I was so lost in my turmoil of doom and gloom after I found out that I was pregnant that I completely lost all perspective. It took my mom giggling when I told her about my pregnancy to smack some sense back into me. People–it’s a baby, not a death sentence!

And guess what? Babies grow up, situations change, and life really does have a way of working out in the long run.

7. “I know of this young mom who…”

Wrote a book, went to med school, placed her baby in a loving adoption. Fill in the blank here and encourage her with a real-life story of a young mom who has succeeded. If you need help, order my book or check out my young mom interviews for some stories to share.

 *For a complete talking guide for young women facing unplanned pregnancies, order Chaunie’s book here. Discounts for bulk purchases are available too!

Copyright 2014, Chaunie Brusie


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  1. I think this is a great start (coming from someone who faced an unplanned pregnancy too). I will say, however, that as I get older, I know more and more women who are older and are having an abortion; it’s important to know that not just young women have unplanned pregnancies. Any mother faces fear being pregnant (unplanned or planned). Most of these older women are married and have other children and have fear about finances, health issues (esp. if they had a traumatic birth or medical issues with the previous child), spacing of the children ages/feeling they are too old, the list goes on. Sadly, the husbands all agreed and helped their wife in obtaining an abortion. Affirming the mother’s abilities is important. Forming community and a supporting environment is important (the situations I speak of are from weekly-attending Mass goers who think that their parish/community/Catholic church just supports the unborn but then doesn’t show up when the baby is born and there are medical issues, etc). Very complicated issue that could be detailed in an entire blog post or series in itself.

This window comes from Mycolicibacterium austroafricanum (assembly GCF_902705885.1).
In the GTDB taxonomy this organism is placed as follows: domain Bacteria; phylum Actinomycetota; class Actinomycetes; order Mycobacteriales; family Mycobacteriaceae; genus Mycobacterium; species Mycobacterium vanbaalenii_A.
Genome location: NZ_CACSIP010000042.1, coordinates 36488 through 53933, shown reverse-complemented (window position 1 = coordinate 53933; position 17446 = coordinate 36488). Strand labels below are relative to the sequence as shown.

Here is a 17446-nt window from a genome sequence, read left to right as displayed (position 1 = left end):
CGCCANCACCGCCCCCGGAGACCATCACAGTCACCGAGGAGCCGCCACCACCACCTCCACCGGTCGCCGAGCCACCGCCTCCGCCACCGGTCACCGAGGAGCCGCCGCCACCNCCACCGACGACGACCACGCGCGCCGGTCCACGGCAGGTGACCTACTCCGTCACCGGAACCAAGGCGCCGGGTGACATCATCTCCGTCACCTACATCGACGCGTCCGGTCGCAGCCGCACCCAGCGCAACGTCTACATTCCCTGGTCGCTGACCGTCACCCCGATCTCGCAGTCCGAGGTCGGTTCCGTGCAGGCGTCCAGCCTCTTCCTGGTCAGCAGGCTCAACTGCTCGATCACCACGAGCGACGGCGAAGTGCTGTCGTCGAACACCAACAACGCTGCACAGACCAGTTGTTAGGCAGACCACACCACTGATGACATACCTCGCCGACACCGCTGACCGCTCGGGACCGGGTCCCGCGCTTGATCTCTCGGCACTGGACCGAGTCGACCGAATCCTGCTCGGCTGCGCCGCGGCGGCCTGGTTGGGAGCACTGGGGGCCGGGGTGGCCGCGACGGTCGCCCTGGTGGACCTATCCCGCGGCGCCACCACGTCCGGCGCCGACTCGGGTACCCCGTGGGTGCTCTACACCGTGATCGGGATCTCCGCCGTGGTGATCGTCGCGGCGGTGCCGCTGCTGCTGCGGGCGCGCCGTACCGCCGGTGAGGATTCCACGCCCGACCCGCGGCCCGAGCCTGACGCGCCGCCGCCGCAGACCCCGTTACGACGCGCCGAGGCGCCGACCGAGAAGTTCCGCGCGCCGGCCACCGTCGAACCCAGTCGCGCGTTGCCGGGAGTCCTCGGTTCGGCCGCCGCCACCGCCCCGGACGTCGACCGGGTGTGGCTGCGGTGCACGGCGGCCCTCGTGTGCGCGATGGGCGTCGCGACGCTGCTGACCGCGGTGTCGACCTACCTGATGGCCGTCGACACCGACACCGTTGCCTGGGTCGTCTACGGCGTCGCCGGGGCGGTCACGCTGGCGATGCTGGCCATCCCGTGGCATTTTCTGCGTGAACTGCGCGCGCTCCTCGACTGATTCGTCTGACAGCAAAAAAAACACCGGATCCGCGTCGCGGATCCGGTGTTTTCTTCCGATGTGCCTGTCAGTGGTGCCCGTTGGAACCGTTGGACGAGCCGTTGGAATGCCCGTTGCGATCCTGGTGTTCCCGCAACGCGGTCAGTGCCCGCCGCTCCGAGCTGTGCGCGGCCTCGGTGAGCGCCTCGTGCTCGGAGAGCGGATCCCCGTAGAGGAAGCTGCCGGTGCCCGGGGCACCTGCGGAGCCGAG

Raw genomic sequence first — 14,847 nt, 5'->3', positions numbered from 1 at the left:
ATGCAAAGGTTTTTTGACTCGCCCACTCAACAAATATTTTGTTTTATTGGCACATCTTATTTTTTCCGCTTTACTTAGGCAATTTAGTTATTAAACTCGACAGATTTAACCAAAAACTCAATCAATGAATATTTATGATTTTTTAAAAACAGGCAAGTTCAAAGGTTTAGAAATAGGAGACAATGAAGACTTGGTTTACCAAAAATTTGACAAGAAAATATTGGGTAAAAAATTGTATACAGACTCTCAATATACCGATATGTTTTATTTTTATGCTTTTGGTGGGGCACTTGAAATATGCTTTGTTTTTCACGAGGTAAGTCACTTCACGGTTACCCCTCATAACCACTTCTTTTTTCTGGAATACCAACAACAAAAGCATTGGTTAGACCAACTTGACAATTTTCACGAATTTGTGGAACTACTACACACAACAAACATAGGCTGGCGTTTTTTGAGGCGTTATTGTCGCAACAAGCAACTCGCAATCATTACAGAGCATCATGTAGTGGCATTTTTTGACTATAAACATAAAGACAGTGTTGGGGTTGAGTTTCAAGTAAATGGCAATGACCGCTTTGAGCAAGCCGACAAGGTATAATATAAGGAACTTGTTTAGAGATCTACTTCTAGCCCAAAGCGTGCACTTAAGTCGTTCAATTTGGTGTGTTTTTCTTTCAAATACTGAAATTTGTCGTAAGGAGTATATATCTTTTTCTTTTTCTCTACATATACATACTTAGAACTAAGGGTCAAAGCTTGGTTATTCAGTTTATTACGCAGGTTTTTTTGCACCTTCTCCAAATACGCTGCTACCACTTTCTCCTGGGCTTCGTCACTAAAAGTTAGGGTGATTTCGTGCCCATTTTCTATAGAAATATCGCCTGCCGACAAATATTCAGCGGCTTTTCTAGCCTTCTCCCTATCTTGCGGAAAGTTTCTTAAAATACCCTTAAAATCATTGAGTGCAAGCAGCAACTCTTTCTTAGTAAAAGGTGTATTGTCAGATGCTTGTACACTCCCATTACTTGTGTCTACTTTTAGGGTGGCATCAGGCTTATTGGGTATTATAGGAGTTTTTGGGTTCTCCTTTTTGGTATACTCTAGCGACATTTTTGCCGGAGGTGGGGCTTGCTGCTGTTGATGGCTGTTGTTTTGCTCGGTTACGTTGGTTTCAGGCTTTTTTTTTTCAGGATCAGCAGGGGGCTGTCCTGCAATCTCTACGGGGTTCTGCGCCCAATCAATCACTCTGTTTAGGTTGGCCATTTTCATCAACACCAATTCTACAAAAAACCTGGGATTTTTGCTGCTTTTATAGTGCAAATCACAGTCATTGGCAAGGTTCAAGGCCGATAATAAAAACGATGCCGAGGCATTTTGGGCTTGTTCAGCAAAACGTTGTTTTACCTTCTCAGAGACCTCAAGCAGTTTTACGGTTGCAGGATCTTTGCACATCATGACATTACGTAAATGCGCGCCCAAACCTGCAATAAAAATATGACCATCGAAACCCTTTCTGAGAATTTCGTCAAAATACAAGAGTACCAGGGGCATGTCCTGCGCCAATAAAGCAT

Very interested in your book!

    • Such a good point, and I definitely felt scared with this baby–I’m on #4 and still felt some of that fear, even though we are now happily married.

  2. Megan DePerro on

    How the HECK is “placed her baby in a loving adoption” a great thing? Adoption only leaves a lifetime of pain for birthparent and adoptee. Never promote adoption. The adoption industry is a multibillion dollar corporation that consistenly lies and is less regulated than the real estate industry.

    • Megan, I’m sure that Chaunie will reply from a more informed perspective. I want to thank you for visiting our site and for commenting, but I don’t think such a vast generalization is helpful to the conversation here. I’m leaving the comment up so that others who have personally experienced the positive impacts of adoption can hopefully chime in. All birthparents, adoptees and adoptive families, as well as foster children and foster families, are in my prayers this morning.

    • I know many birth mothers and adoptive families who prayerfully came to their decisions and have been blessed from adoption. I’m sorry for whatever circumstances led you to come to your view of adoption. God Bless.